FLINN: ...2002. Obviously it’s a very different climate now than it was then. Is the Master Plan still…I mean have you done any audits of its feasibility, given the change in times…

LENDERMON: It’s like anything else, it’s a living document. Number one is, the RDC board back two years ago, maybe longer, you know, decided that the land bridge concept, including the land bridge, shouldn’t be included, okay, so we’ve pretty much jettisoned that out of our strategic planning.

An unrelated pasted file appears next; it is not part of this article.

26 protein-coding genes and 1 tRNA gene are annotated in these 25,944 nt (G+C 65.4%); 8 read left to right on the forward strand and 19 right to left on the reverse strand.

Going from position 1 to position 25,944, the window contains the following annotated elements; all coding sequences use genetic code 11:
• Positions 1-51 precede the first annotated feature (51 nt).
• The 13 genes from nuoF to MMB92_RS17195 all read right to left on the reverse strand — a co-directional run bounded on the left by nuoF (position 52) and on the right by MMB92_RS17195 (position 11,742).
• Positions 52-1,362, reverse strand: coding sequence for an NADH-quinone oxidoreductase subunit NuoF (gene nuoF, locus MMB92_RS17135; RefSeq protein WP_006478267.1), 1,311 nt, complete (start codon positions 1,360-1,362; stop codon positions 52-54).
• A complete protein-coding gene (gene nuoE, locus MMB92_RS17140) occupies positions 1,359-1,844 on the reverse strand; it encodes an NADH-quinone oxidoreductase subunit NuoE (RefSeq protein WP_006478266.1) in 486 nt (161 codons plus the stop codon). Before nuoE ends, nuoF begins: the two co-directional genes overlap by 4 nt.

And what that did was, is that it opened up a whole number of questions on Mud Island proper itself. So now what do you do? I mean Mud Island – we can talk a long time about this – but Mud Island had its issues, okay. It’s an absolutely wonderful place celebrating the Mississippi River. It’s also very detached from the land side. And even when we have concerts, the monorail system doesn’t function very well, bringing in people, and that’s 25,000 people, bringing people back and forth for a concert it doesn’t function very well…but, it’s got a unique [authority?], you know... And we certainly think that the river model and the museum and a number of things over there have great values, okay.